Few things are as essential for EAWs as a high-speed internet connection. Internet is a vital tool in the office (where it is needed to share the 15 MB Powerpoint presentation from the latest “Lessons Learned” workshop with everyone in the organization, via email) as well as outside the office, for urgent personal communications.
The reasons for needing Internet are slightly different in ‘the field’ than than in the EAW’s home country: after all, nobody needs to download movies or, ehem, movies when living in a country where the latest Hollywood blockbusters, HBO series and countless x-rated movies can be bought for a dollar at most street corners. (Editor’s note: Stop SOPA!)
The EAW needs Internet access like he or she needs air in order to do many of the most essential things, such as updating Facebook statuses, checking out AidLolz and International Development Ryan Gosling , sending photos with locals to impress relatives and high-school rivals, weighing in on a life-saving discussion thread in AidSource, aid-blogging, or signing petitions to stop giant corporations from ‘getting their censor on’. Besides, an iPad without internet access is just an over-sized MP3 player! (Obviously internet access has to be wireless).
In countries where wireless internet access is not ubiquitous, the EAW will quickly mutate into an IT and telecommunications specialist, bringing his or her expertise to the information poor in the most difficult settings. Even EAWs who save all their documents on their desktop (because everything else is “too complicated”) suddenly master the art of charging mobile internet USB-sticks with credit units from scratch cards so that they can tweet about having been invited to a local wedding. Others find ways to run Skype off removable hard disks in order to avoid the organization’s restrictions on software installations or tunnel through the delegation’s firewall.
Of course, only the most clueless EAWs allow themselves to be caught in a situation without broadband for an extended period of time. Anyone who has been in the industry helping people recover from tragic events for a few years knows somebody who has already been in the location before and can advise on whether the proposed mission is in digital land or downtime hell.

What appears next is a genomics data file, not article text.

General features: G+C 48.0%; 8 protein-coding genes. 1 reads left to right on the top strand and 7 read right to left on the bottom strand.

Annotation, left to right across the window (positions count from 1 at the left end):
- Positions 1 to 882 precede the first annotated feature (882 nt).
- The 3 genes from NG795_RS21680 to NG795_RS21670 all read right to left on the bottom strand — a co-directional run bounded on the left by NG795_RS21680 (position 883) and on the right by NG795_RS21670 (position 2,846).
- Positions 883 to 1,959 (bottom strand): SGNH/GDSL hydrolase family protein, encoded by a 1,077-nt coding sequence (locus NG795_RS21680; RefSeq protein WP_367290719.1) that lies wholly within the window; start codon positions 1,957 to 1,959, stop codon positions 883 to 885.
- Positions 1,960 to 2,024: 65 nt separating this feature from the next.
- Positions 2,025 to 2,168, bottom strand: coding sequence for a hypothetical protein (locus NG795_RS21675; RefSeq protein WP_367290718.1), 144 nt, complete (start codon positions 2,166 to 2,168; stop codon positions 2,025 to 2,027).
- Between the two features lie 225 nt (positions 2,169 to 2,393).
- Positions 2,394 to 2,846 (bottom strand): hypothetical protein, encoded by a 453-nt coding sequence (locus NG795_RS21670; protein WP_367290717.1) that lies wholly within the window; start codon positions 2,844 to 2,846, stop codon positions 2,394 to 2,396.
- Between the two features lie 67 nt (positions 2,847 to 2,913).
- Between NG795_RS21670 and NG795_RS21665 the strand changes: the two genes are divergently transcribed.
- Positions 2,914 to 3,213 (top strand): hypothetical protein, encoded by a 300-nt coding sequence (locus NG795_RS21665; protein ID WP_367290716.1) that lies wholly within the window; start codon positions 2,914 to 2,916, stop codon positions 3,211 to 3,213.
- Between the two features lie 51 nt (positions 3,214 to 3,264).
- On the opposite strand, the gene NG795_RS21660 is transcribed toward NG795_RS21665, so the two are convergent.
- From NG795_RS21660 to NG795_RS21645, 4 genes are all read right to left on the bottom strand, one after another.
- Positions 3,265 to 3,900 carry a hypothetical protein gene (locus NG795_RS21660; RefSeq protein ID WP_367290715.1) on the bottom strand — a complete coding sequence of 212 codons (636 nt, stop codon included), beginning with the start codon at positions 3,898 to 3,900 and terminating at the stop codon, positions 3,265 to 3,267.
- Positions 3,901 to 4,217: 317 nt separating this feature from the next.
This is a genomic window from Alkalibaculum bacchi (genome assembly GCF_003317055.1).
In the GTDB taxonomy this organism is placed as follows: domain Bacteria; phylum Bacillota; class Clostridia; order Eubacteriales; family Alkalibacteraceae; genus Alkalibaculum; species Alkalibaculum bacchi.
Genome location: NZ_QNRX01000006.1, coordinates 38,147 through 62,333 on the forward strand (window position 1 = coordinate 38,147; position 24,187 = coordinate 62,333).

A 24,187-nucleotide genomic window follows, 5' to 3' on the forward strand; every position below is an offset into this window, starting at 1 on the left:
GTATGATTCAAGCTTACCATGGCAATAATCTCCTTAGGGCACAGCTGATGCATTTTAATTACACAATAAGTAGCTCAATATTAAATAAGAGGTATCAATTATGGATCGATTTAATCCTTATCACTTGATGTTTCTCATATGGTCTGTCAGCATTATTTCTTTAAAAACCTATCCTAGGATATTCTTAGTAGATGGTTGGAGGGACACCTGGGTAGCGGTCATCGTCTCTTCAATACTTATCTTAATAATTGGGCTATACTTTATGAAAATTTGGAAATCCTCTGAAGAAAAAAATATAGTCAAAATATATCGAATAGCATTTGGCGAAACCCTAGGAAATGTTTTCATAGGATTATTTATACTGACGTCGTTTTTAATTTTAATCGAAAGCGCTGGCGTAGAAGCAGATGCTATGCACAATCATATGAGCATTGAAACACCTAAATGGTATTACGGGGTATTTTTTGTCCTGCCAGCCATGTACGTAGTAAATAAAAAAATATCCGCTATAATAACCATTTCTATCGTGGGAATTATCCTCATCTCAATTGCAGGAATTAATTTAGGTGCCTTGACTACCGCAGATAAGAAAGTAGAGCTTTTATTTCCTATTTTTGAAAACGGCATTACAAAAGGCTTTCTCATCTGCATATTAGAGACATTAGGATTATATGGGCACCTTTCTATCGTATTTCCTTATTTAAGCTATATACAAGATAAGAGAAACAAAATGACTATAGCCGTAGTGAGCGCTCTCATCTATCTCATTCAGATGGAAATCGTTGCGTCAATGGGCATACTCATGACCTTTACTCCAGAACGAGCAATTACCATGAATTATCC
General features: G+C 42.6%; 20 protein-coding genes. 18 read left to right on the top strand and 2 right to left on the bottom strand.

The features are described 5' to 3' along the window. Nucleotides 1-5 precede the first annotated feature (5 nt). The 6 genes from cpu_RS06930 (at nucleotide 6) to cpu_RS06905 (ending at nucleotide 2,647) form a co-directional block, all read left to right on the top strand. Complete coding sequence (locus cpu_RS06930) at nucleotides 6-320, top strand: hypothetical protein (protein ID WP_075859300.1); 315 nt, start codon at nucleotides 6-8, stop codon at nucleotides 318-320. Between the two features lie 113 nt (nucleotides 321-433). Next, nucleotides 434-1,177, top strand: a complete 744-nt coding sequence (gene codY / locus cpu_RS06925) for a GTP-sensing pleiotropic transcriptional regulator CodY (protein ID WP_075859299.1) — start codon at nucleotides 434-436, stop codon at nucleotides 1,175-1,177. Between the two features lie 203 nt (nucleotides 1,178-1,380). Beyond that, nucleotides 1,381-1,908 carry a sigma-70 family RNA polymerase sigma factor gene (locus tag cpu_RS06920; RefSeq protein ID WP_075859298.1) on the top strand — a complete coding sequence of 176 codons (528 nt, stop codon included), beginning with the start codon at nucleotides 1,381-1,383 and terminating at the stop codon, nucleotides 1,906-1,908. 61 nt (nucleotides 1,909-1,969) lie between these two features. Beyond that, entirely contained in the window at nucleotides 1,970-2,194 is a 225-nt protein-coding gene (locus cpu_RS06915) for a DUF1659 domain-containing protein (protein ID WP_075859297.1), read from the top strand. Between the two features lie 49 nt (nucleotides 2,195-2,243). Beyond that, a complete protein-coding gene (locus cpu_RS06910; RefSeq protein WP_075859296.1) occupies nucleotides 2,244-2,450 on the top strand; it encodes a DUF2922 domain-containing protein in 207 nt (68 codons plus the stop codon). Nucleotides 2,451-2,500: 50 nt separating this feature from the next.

Used cleverly, though, lack of internet access can later increase one’s own standing. Known as “going off the grid” (another form of ‘being busy‘), strategically mentioned lack of internet access can simultaneously build field cred and also explain to HQ why those pesky deadlines were never met (“oh, sorry – I’ve been off the grid for the past two weeks…”). The EAW scores major field cred points by sharing how he or she had to sneak into a dodgy internet café in Absurdistan, where the keyboard was sticky with the sweat of unwashed tourists and the meals of local students, in order to send an urgent email while wedged in a tiny cubicle between a prostitute and a monk.
When telling the story, and depending on whether the EAW’s goal is to increase his or her field-cred with a more senior colleague or have sex with a non-EAW, the reason for his or her being in the internet café should be either: a) “because the office internet was down and I just had to send that log frame or the programme would have ground to a halt” or b) “I just had to send my mother photos of these sweet, sad brown babies we were caring for in the orphanage where I worked 18 hours every day.”